Millions of people are trying to adjust to our new reality — one where we work from home quite literally all the time.
For the safety of ourselves and others, there’s nowhere else we can go. Unfortunately, for hackers and other bad actors, they can now go more places than ever.
In a survey late last month, nearly 85 percent of senior technology executives said at least half of their workforces were working from home. Twenty-five percent of their organizations were entirely remote.
This has created a veritable minefield for email security as employees retreat to unsecure networks and unprotected communications solutions, a minefield that has only grown more treacherous in the last few weeks.
Organizations are as large as the World Health Organization (WHO) and the U.S. Federal Trade Commission have even issued recent warnings about scammers spreading coronavirus-related phishing attacks via email in their names.
So what can you do right now? Here are a few essentials to keep in mind:
This is, of course, a standard for self-protection, but it’s still important: Keep a close eye out for any emails and attachments received from unknown or suspicious sources. It sounds obvious, but far too many continue to fall victim to basic phishing methods, and you must be extra vigilant in times like these as sophistication increases.
Whenever possible, always take the extra step of validating the sender identity — of any emails you might interact with. Be especially wary of anyone asking for you to disclose information or grant specific permissions, as these may open doors to spoofing and phishing attacks.
Try to use email systems that quickly identify and dispense of spam from your inbox entirely. It can be not only detrimental to productivity but offer an easy way for hostile actors to learn your information and use it for their malicious goals.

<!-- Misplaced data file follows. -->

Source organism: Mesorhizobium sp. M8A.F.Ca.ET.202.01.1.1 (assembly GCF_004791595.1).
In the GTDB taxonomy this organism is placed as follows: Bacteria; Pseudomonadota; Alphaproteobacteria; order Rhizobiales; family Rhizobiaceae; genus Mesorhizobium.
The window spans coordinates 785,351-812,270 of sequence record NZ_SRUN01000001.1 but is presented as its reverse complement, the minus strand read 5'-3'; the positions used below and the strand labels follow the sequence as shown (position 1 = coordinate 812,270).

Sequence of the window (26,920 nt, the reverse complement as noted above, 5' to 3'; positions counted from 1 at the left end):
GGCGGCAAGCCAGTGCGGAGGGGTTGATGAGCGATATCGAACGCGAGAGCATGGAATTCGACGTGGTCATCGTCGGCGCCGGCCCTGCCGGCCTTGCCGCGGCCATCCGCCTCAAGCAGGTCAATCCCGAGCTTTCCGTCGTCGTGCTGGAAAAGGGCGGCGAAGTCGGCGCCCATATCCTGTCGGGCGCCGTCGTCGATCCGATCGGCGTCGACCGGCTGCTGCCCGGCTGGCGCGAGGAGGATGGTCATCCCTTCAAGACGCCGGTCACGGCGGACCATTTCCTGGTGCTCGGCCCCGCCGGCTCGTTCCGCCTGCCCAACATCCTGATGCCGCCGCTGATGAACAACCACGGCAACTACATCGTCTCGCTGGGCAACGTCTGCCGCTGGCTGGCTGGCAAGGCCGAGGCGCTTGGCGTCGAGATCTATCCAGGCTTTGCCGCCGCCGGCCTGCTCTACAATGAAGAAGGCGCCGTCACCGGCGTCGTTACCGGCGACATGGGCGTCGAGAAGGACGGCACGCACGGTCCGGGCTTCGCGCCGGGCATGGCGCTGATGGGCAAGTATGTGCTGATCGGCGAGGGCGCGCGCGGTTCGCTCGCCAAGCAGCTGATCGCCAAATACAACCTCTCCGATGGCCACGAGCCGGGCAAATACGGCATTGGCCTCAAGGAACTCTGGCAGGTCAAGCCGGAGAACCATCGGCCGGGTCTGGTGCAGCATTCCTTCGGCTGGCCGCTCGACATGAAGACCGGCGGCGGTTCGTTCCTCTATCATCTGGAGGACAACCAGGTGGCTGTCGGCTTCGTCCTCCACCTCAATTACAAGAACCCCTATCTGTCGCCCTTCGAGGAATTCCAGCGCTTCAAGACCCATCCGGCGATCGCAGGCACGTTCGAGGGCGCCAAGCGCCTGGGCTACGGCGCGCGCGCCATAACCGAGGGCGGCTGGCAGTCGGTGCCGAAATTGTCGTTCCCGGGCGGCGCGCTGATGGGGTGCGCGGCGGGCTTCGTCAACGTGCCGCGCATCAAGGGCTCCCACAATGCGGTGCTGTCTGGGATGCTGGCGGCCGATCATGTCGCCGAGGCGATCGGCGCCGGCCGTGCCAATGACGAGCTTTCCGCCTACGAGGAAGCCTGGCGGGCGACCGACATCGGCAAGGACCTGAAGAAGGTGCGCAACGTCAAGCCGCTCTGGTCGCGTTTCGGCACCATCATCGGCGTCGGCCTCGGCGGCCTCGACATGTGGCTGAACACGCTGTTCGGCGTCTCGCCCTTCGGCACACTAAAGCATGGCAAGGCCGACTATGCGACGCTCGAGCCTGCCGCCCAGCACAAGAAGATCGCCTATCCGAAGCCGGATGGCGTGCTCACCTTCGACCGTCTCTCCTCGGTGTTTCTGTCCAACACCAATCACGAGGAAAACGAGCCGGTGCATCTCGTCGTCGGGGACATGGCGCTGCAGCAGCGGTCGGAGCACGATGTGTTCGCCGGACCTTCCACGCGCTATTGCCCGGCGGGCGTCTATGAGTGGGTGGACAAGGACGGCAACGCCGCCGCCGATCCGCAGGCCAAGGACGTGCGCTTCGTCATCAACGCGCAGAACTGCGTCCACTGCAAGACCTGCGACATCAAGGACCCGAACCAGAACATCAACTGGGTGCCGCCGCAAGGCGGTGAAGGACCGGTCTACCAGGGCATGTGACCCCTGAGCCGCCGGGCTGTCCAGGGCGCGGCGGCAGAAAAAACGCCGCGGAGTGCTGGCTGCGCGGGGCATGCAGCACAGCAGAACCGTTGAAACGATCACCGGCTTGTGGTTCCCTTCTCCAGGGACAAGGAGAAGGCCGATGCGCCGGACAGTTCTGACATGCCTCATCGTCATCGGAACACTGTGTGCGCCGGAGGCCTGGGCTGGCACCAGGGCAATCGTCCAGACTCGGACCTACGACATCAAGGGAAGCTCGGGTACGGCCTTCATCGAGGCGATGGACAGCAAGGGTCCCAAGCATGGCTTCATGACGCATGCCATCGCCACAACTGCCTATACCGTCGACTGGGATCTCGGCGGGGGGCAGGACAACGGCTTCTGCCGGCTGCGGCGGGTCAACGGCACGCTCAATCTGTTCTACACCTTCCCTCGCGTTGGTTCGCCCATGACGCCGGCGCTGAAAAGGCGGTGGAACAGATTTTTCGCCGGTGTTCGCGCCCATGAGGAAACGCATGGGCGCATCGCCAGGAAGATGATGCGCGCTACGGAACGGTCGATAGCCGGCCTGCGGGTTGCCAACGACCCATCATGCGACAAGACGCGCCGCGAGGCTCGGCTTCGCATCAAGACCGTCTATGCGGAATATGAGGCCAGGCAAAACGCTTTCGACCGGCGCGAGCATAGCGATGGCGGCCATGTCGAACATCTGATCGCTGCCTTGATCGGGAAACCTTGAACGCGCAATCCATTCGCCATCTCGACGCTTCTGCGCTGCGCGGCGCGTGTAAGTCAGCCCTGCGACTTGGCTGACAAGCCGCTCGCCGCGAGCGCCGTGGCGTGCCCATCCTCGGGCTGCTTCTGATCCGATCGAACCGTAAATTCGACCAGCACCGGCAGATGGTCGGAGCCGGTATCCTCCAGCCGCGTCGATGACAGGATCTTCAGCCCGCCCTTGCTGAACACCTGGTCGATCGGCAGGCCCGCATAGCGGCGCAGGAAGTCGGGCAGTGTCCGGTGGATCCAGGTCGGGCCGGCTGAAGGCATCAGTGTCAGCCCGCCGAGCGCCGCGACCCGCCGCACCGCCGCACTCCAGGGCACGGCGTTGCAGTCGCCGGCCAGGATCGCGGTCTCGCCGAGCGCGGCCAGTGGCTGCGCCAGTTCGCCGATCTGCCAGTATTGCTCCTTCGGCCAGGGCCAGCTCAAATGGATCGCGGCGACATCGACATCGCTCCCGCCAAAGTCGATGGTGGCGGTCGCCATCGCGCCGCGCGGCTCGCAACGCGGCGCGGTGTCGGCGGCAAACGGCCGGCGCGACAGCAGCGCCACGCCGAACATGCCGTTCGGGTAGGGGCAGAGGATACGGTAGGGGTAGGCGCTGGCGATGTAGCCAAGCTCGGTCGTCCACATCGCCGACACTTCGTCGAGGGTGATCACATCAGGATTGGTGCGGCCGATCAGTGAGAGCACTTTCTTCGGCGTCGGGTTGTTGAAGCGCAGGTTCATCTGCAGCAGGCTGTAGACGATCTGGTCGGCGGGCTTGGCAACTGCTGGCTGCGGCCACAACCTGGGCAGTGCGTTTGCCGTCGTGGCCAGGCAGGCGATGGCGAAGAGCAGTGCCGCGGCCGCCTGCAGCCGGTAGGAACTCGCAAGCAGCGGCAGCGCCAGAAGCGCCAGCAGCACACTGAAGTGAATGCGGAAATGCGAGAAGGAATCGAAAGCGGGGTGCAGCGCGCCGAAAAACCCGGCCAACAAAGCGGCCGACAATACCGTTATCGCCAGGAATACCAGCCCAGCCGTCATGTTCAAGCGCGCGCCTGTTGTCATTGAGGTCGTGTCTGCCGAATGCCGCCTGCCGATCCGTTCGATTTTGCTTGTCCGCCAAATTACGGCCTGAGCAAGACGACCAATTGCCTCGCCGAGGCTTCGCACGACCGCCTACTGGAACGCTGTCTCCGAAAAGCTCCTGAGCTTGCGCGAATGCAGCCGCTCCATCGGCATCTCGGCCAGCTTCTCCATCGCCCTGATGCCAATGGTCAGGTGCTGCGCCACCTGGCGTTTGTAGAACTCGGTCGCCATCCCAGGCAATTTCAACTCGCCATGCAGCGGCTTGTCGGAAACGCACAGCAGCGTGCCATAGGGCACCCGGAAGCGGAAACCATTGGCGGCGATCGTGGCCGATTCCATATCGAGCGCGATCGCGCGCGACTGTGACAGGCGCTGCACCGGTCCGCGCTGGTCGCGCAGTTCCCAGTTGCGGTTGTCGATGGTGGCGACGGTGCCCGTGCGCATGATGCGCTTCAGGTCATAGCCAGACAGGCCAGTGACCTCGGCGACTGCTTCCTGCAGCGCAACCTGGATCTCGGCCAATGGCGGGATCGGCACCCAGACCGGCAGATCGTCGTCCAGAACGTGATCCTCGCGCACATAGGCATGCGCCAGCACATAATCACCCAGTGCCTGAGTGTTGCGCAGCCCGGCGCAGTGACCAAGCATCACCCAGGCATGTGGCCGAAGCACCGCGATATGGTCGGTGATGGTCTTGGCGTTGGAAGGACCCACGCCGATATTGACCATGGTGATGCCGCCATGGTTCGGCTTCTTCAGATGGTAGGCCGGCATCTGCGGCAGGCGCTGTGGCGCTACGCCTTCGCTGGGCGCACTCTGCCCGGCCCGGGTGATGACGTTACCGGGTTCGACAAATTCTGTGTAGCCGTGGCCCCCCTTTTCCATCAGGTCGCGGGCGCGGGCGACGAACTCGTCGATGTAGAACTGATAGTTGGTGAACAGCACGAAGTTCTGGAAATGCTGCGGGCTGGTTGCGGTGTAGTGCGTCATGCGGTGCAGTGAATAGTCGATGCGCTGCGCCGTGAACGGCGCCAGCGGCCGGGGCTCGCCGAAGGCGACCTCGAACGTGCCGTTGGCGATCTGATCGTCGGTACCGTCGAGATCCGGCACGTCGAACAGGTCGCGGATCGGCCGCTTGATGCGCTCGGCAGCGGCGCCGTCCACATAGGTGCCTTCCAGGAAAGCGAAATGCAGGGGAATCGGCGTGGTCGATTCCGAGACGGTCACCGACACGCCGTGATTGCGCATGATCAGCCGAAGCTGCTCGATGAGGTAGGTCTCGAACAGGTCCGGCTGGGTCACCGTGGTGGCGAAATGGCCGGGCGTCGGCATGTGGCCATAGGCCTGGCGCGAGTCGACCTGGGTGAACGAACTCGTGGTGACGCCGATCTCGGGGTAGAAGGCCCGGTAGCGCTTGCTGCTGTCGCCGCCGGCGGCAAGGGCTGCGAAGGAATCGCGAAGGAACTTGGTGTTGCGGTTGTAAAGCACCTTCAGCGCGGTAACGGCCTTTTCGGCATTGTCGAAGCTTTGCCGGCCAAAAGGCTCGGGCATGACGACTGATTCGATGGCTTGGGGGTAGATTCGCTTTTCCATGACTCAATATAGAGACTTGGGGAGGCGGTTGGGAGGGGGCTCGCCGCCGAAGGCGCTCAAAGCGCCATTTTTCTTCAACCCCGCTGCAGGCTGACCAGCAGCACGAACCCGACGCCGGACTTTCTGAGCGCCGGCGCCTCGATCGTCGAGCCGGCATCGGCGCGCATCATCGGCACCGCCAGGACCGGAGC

If you’re sending any sensitive information, be sure to use an encrypted channel — especially for messages vulnerable to man-in-the-middle attacks that may expose both you and your recipient’s information. Encryption also can serve you well in setting up secure virtual meetings, so let it serve as an indispensable tool in your toolbelt.
This is a good place to start, but these measures only serve as an opening salvo in your security fight. Attackers will continue to try to capitalize on fear and panic, whatever comes next.
Use a password manager. Don’t work on free Wi-Fi. Set up two-factor authentication in as many places as you can. Utilize your antivirus and anti-malware software. Keep your computer up to date.
At Trustifi, we’re offering free, 90-day trials of our email encryption solutions during this time to help companies face a new reality. We’ve also launched our COVID-19 Incident Response Team, dedicated to serving businesses directly affected by ongoing threats.
In the meantime, make sure to stay inside when you can and stay safe — physically and electronically.
About The Author
Jason Green is CRO at Trustifi, a cybersecurity firm featuring solutions delivered on a software-as-a-service-platform. Trustifi leads the market with the easiest-to-use-and-deploy email security products, providing both inbound and outbound email security from a single vendor. The company’s Inbound Shield, Data Loss Prevention, and Email Encryption solutions adhere to GDPR, HIPAA, PII, and CCPA regulations.
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